Weber VanDerWal Feedyard

"We use top of the line technology to make sure our cattle are getting exactly what they need and that all of us on the farm are efficiently communicating that so that we eliminate human error in taking care of our animals."


tim and jill wEBER vanderwal family

Tell us about yourselves:

I am a fourth-generation farmer in Sanborn, MN. My husband is a banker, my oldest son, Evan, just graduated from Iowa State University and now home farming with myself and my dad, Ralph. My daughter, Allison, is a graduate student studying ruminant nutrition at the University of Minnesota. My son, Ross, is a senior in high school.

what is the importance of family ties, past and present, to your feedyard?

All of our workers are family members. Running a feedyard is very capital-intensive, so expenditures cross generations. The financial commitment to one another creates trust and motivation to keep moving forward.

What is a typical day like for you?

Prepping feed, feeding cattle and cleaning the yards are day-to-day tasks. We also walk through the cattle pens to monitor health and repeat that process in the evening. It's also important that we maintain equipment and buildings. In addition, we plant and harvest crops each spring and fall.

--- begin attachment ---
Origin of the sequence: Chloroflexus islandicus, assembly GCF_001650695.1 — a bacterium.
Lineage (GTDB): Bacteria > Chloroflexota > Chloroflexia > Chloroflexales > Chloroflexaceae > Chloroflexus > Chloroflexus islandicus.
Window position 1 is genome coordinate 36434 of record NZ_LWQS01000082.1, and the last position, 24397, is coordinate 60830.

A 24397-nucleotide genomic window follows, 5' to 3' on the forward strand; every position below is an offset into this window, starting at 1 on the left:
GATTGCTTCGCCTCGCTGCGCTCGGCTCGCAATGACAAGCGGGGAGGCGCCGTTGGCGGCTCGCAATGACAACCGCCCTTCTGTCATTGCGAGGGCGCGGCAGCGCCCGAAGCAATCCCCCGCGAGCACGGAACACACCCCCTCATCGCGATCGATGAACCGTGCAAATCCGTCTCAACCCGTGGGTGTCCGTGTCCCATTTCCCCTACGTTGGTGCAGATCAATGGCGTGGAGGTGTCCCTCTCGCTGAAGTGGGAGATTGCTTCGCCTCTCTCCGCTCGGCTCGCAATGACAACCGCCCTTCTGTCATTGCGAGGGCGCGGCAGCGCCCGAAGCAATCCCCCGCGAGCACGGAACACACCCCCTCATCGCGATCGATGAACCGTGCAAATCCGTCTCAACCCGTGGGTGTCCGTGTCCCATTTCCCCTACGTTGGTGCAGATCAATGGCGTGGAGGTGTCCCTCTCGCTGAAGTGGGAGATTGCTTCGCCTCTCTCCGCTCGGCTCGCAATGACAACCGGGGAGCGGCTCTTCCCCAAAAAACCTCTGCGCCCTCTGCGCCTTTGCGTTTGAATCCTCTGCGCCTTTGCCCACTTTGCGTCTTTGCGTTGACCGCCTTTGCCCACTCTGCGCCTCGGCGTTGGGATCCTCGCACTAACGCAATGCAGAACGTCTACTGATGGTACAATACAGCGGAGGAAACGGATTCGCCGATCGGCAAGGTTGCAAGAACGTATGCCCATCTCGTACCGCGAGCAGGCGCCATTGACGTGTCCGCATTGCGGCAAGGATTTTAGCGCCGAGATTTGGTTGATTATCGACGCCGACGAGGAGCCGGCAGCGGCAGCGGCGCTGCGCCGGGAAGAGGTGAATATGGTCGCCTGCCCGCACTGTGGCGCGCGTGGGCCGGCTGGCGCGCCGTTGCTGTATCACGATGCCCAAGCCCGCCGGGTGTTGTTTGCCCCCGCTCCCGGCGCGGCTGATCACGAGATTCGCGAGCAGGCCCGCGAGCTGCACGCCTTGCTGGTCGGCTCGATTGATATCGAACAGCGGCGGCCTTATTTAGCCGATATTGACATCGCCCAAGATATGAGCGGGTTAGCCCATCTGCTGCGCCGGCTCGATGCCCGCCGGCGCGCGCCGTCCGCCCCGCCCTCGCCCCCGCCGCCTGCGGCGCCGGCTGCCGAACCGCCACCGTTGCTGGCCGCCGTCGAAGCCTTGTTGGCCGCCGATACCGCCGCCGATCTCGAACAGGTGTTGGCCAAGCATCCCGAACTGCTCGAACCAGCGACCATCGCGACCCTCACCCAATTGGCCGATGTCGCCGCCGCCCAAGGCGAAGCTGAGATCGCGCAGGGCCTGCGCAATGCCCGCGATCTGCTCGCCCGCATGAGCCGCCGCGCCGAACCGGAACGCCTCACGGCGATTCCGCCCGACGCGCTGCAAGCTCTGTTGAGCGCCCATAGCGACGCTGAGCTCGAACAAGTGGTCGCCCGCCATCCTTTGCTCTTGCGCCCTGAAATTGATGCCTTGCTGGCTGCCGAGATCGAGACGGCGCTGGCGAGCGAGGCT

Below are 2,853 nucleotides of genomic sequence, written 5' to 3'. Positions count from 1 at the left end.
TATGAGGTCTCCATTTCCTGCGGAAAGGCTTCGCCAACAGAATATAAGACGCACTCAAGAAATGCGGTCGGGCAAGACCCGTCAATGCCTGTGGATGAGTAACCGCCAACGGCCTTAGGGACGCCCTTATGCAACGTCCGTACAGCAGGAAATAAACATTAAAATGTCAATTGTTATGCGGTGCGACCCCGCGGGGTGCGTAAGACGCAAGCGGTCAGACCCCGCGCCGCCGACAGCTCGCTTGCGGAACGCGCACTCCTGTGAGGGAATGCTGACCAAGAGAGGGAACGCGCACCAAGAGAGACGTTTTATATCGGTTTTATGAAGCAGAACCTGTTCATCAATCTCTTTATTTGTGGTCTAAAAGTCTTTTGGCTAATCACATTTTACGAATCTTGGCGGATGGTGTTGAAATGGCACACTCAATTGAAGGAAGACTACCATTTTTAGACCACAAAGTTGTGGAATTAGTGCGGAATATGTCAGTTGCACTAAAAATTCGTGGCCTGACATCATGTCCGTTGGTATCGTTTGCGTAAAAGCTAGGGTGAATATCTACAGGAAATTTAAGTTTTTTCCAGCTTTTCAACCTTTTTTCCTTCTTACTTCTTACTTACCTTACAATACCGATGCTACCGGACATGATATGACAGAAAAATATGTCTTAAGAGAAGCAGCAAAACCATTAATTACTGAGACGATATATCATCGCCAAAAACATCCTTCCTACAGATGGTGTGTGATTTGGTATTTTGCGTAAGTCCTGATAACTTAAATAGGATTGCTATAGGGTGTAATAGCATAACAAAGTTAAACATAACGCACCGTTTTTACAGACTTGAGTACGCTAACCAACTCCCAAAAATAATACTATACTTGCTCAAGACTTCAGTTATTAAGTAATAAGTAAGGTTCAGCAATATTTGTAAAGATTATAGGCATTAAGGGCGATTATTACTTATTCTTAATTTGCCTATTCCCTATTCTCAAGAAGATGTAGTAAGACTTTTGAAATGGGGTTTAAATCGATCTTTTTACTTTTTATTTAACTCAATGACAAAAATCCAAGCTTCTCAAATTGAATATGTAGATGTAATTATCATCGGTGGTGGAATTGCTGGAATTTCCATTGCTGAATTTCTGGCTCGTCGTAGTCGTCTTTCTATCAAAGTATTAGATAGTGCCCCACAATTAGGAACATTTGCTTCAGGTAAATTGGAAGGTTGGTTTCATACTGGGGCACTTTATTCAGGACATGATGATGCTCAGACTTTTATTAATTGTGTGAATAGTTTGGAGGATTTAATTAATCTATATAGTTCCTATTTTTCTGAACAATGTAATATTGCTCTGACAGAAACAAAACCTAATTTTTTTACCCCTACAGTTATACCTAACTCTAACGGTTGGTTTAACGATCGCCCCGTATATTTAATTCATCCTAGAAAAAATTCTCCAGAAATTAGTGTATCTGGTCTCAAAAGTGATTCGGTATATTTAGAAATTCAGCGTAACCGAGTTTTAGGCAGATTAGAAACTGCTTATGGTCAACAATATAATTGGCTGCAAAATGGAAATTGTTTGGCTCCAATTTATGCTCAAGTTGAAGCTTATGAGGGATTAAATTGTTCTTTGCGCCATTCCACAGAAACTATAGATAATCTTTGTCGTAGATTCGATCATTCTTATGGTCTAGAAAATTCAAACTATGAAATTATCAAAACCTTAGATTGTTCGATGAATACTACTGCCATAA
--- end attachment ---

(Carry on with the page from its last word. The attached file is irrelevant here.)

"Animal comfort and care is absolutely vital to survival in the farming business, so we absolutely take care of our animals. We work with a nutritionist who has years and years of experience in formulating diets through the aids of technology to get a very specified diet to make sure our cattle are healthy and producing efficiently."


We use them on an as-need basis. We treat animals that show outward symptoms only if they are running a high temperature. We rarely mass-treat pens and do so only after receiving direction and approval from our veterinarian.

How do you keep animals healthy when you have so many?

We keep the yards clean, pens clean and feed consistently - as far as feeding time, ingredients and amount.

What does your feed ration look like?

Not a lot like grain! Instead, it looks like long stems of hay plus silage - we call it a cattle casserole!




Cattle spend their final 4-6 months at a feedyard being fed a scientifically-balanced diet and receiving daily care.

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